Creating a new generation of Major League hitters with this sort of skill would not only force opposing teams to modify their shifts. Better bat-handling skills would lead to more hitters being able to cut down their swing a bit in situations when they are hitting with runners in scoring position with less than two outs, particularly with 2 strikes. The increased velocity and spin rates of today's pitchers will still create plenty of strikeouts in those situations, of course, but an increased number of balls in play would undoubtedly help make the game of baseball more watchable.

Jayson Stark had a thoughtful piece in The Athletic last week on the potential implications of MLB changing the rules to limit defensive shifting. Stark makes an important point in his article that limiting shifting will bring a few singles back into the game, but it will not make baseball look like it did 30 years ago.

I thought the money quote in the whole piece was this one:

OFFICIAL OF ONE DATA-DRIVEN TEAM: "If you ban the shift, the hitters who benefit the most are those left-handed Three True Outcomes types. There’s a reason Joey Gallo loves this idea."

And that's the real crux of all this. Does baseball become appreciably more watchable if Joey Gallo hits .215 rather than .190? Because it seems to me that one perhaps unintended consequence of restricting shifts would be to make it a bit easier for one-dimensional hitters like Gallo to continue to dominate the MLB ranks. There is less incentive for clubs to develop more complete hitters. There may be a few more singles, but it won't lead to more balls in play. We'll still be forced to watch hitters like Gallo strike out in over a third of his at-bats.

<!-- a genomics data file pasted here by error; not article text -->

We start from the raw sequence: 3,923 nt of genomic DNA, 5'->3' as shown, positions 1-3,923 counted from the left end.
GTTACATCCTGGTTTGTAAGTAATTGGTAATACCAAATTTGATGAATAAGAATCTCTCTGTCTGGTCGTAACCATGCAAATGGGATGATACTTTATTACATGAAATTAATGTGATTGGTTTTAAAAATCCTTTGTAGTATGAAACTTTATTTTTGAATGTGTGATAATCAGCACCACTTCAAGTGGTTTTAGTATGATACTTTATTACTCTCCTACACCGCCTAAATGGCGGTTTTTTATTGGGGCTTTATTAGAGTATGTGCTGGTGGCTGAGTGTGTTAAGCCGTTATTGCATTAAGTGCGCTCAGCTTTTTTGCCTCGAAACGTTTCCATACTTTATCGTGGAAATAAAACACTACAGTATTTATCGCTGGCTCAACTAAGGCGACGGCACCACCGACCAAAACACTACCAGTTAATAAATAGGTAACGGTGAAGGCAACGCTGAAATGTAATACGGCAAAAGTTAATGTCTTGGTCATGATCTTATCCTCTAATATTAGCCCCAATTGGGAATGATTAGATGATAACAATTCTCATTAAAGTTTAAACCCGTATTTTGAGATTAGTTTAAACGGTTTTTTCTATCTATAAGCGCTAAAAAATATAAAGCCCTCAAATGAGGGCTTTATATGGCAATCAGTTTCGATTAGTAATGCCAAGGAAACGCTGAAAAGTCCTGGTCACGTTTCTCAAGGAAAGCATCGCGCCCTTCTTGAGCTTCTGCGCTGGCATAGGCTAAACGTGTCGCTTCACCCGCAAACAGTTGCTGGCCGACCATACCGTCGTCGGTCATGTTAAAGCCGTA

It seems inevitable that rule changes to limit shifting will be enacted. It's not that I will miss them any more than I will miss the vast majority of pitchers' at-bats. Still, I can only hope that baseball continues to work to find a way to incentivize more well-rounded hitters to make a comeback in the game. Baseball is at its best when there is a balance between power and more subtle skills like situational hitting and bat control. It will require more creativity than just legislating where fielders can be placed by defensive clubs.

Please be well and take care.

 Follow me on Twitter @MikeSteffanos.